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Chest. 2009 Aug;136(2):412-419. doi: 10.1378/chest.08-2739. Epub 2009 Mar 24.

Impact of pulmonary artery pressure on exercise function in severe COPD.

Author information

1
Pulmonary, Allergy, and Critical Care Division, Department of Biostatistics and Epidemiology, University of Pennsylvania School of Medicine, Philadelphia, PA; Airways Biology Initiative, Department of Medicine, and the Center for Clinical Epidemiology and Biostatistics, Department of Biostatistics and Epidemiology, University of Pennsylvania School of Medicine, Philadelphia, PA. Electronic address: michael.sims@uphs.upenn.edu.
2
Airways Biology Initiative, Department of Medicine, and the Center for Clinical Epidemiology and Biostatistics, Department of Biostatistics and Epidemiology, University of Pennsylvania School of Medicine, Philadelphia, PA.
3
Pulmonary, Allergy, and Critical Care Division, Department of Biostatistics and Epidemiology, University of Pennsylvania School of Medicine, Philadelphia, PA.
4
Pulmonary, Allergy, and Critical Care Division, Department of Biostatistics and Epidemiology, University of Pennsylvania School of Medicine, Philadelphia, PA; Airways Biology Initiative, Department of Medicine, and the Center for Clinical Epidemiology and Biostatistics, Department of Biostatistics and Epidemiology, University of Pennsylvania School of Medicine, Philadelphia, PA.

Abstract

BACKGROUND:

Although pulmonary hypertension commonly complicates COPD, the functional consequences of increased pulmonary artery pressures in patients with this condition remain poorly defined.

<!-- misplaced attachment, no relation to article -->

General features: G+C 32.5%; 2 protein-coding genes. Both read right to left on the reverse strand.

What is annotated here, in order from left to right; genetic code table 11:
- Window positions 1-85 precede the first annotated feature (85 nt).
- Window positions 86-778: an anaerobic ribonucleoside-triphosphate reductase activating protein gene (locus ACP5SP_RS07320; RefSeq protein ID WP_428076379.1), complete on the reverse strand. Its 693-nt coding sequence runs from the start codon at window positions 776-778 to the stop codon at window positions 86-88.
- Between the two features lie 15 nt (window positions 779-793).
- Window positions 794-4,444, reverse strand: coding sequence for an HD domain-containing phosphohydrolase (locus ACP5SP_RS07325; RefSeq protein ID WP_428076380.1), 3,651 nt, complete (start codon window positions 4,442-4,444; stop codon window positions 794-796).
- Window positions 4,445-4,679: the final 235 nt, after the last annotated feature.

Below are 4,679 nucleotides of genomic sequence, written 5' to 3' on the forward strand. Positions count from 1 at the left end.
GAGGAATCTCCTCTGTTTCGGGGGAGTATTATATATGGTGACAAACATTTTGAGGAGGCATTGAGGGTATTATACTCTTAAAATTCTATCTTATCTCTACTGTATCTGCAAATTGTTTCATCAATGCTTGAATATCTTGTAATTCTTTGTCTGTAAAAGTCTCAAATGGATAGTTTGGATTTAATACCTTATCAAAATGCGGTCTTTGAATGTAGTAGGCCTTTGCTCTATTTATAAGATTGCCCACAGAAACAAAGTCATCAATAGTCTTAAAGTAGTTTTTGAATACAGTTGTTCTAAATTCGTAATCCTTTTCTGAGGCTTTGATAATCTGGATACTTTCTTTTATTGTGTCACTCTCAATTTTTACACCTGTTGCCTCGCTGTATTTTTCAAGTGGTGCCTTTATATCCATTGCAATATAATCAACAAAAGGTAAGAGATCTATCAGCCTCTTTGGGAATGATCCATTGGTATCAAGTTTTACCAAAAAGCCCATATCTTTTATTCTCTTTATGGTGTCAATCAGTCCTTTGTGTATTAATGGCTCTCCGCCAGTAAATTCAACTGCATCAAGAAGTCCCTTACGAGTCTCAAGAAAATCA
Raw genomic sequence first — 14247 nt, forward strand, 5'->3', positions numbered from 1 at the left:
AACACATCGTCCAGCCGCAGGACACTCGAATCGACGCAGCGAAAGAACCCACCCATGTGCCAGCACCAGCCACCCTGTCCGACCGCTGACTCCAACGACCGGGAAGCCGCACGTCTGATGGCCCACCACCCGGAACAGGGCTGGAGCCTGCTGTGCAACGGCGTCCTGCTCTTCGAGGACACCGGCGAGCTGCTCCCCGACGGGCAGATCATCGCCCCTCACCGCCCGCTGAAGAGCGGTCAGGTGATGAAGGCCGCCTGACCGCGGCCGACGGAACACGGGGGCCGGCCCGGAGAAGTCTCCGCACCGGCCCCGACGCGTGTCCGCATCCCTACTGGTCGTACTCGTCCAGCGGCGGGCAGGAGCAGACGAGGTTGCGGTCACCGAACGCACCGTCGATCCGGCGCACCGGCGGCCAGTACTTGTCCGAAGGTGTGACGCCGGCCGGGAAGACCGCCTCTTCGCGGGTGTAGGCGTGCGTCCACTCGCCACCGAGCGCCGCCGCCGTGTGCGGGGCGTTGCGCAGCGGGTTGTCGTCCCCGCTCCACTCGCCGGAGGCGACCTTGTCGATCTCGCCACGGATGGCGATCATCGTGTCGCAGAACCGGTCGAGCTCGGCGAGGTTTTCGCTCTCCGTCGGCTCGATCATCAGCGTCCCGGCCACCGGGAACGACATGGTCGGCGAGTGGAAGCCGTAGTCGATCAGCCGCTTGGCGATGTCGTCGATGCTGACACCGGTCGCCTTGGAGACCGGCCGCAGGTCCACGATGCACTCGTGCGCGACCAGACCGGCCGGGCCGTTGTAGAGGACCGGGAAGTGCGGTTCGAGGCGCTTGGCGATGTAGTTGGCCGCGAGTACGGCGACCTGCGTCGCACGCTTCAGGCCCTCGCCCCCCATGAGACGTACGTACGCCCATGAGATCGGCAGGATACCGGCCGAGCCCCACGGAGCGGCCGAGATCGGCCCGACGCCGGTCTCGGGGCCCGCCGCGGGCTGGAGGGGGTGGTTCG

METHODS:

We conducted a cross-sectional analysis of a cohort of 362 patients with severe COPD who were evaluated for lung transplantation. Patients with pulmonary hemodynamics measured by cardiac catheterization and available 6-min walk test results were included. The association of mean pulmonary artery pressure (mPAP) with pulmonary function, echocardiographic variables, and 6-min walk distance was assessed.

RESULTS:

The prevalence of pulmonary hypertension (mPAP, > 25 mm Hg; pulmonary artery occlusion pressure [PAOP], < 16 mm Hg) was 23% (95% confidence interval, 19 to 27%). In bivariate analysis, higher mPAP was associated with lower FVC and FEV(1), higher Pco(2) and lower Po(2) in arterial blood, and more right heart dysfunction. Multivariate analysis demonstrated that higher mPAP was associated with shorter distance walked in 6 min, even after adjustment for age, gender, race, height, weight, FEV(1), and PAOP (-11 m for every 5 mm Hg rise in mPAP; 95% confidence interval, -21 to -0.7; p = 0.04).

CONCLUSIONS:

Higher pulmonary artery pressures are associated with reduced exercise function in patients with severe COPD, even after controlling for demographics, anthropomorphics, severity of airflow obstruction, and PAOP. Whether treatments aimed at lowering pulmonary artery pressures may improve clinical outcomes in COPD, however, remains unknown.

PMID:
19318664
PMCID:
PMC2818413
DOI:
10.1378/chest.08-2739
[Indexed for MEDLINE]
Free PMC Article

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